So many entrepreneurs look for ways to keep expenses as low as possible. David Abeshouse explains why scrimping on some of the legal “stuff” might cause problems (and needless expense!) down the road:
Perhaps I shouldn’t be telling you this (you’ll see why in a moment), but I think you ought to know.
Many start-ups, professional practices, and other small businesses lack line-items in their budgets for legal representation. But they place themselves (and their owners) in considerable peril when they forego having solid written business agreements. Owners of businesses and professional practices often assume that they have workable understandings with their vendors, associates, and partners. These assumptions often are misguided, because even the process of negotiating an agreement reveals possible future pitfalls and misconceptions that should be addressed now, before they become mortal issues. Lack of a written agreement often means there hasn’t been a true meeting of the minds.
Absent a well-written agreement, all too often something goes very wrong, and then there’s hell to pay in terms of cost, disruption, risk, and other adverse consequences (such as court litigation) of failing to have solid written agreements in place. Having the right business agreements in place is not an absolute guarantee that you’ll be able to avoid misunderstandings, but it helps protect you and your business or professional practice.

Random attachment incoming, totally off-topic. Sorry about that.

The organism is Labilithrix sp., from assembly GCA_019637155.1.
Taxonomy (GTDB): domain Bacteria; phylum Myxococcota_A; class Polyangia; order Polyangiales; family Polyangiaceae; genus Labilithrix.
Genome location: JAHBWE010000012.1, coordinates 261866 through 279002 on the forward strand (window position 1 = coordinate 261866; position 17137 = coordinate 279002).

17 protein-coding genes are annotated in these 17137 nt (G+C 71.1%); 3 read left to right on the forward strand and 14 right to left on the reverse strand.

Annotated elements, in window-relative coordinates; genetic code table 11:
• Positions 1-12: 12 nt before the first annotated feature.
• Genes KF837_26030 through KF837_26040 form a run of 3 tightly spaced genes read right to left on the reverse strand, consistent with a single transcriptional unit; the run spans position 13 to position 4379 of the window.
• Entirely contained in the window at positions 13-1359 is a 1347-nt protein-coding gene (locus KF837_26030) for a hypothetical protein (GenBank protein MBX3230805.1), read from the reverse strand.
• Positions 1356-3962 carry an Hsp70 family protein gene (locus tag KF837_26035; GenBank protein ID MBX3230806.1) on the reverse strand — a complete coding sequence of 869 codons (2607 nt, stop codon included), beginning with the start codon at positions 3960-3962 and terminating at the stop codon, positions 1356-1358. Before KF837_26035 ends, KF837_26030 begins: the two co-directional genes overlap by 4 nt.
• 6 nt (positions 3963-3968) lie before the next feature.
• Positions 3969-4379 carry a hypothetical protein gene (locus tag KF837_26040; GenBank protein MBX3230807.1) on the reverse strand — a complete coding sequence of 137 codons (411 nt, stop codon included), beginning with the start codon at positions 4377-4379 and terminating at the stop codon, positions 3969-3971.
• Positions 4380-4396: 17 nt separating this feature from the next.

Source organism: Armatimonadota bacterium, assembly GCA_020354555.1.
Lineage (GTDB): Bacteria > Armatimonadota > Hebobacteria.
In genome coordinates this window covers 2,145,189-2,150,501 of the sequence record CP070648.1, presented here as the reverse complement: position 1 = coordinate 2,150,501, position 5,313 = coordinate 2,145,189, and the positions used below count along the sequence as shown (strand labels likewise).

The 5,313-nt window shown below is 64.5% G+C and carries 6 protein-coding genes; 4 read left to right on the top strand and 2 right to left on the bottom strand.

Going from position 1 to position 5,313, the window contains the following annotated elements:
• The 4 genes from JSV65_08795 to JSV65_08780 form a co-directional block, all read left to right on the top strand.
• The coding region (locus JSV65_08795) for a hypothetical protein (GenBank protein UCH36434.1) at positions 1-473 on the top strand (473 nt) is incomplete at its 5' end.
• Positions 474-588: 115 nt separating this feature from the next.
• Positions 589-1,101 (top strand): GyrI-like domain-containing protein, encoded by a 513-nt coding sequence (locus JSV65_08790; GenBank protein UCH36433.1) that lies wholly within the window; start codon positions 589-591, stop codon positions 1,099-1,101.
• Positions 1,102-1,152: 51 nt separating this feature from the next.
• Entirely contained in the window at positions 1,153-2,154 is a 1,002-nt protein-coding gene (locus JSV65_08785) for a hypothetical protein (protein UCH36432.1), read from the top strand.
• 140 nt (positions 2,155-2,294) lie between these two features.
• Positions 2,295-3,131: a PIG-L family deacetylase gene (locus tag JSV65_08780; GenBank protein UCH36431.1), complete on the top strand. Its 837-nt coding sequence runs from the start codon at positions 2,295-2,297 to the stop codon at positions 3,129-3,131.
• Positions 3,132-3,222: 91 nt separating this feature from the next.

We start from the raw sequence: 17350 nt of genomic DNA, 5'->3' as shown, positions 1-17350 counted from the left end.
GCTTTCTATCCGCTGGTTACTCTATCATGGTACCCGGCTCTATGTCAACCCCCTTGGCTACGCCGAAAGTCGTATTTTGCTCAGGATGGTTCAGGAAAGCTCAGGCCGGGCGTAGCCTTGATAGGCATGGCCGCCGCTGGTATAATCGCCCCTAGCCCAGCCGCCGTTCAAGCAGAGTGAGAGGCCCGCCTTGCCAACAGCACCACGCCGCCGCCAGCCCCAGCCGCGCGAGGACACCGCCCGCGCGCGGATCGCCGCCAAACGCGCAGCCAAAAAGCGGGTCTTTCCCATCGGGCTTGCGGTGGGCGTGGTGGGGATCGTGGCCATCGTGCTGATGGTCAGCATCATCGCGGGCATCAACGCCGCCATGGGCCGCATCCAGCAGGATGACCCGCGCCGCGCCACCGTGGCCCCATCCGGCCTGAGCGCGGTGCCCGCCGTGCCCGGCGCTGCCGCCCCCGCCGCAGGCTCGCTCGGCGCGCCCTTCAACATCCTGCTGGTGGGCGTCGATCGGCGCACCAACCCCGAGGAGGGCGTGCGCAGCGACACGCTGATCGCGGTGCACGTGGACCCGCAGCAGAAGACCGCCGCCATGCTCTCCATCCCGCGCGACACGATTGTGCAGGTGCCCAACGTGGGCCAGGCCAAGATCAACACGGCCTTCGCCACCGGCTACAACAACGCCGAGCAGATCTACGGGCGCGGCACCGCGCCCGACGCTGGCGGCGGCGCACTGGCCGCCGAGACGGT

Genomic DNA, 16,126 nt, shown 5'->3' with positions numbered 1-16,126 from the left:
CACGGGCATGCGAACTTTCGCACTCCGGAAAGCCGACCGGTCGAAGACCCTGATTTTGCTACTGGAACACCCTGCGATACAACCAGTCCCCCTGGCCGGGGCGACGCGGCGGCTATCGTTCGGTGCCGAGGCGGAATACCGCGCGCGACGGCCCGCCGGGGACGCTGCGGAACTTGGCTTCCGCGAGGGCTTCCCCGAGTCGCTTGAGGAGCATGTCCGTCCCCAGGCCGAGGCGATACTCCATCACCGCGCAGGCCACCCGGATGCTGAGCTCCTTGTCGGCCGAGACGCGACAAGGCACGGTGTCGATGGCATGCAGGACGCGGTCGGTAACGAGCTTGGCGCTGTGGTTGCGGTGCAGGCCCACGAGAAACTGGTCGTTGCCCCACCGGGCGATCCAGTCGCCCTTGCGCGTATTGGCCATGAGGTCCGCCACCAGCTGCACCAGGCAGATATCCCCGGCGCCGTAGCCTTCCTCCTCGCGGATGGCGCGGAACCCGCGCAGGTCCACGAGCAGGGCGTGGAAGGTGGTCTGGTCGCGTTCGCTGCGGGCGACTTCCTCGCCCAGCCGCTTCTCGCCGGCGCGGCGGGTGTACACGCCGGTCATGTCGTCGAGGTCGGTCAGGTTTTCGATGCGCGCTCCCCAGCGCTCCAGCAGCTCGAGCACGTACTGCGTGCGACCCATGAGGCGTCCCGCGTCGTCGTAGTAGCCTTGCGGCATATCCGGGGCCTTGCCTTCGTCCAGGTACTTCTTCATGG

Here’s part of the problem: When faced with legal issues, many try the DIY (do-it-yourself) route, figuring that they’re smart, experienced business people, and therefore should be able to modify old contract forms, and/or find sample contractual provisions online, and cobble them together into a workable agreement. Some of the pitfalls with this approach, however, include that many aspects of the law aren’t intuitive, many words have legal meanings different from their common meanings, various contractual provisions interact differently in different circumstances, and the education and experience of lawyers trained in the area of drafting contracts should not be lightly ignored. DIY-ers usually find themselves in a situation akin to steering a rudderless ship, or trying to fix electric wiring or plumbing without the right knowledge or tools. The results (misdirection, shock, and flood) are the same, and the hapless business owner ultimately pays a far greater price down the road in terms of liability, disruption, business risk, and yes, eventual expenditure of legal fees.
I can speak neutrally (and I hope informatively and compellingly) on this because I’m not the lawyer who drafts the agreements for the professional practices and other businesses, so I have no self-interest here. Instead, I’m either the lawyer who represents one side or the other in litigation or arbitration, after something goes wrong and there’s a disagreement that’s not governed by a customized written contract (employment agreement, shareholders agreement, LLC operating agreement, vendor-vendee agreement, services agreement, etc.); or I’m the one who serves as impartial neutral Arbitrator or Mediator of the dispute.
I all-too-often litigate the results of the parties’ failure to have well-conceived and well-drafted business contracts. So, to help avoid having to consult with me, hire the lawyers who can help craft a solid written business agreement for you. It’s good preventive legal medicine.
— David Abeshouse is a Business Mediator, Arbitrator, and Litigator in Uniondale, Long Island. He can be reached through his website, which is: http://www.BizLawNY.com.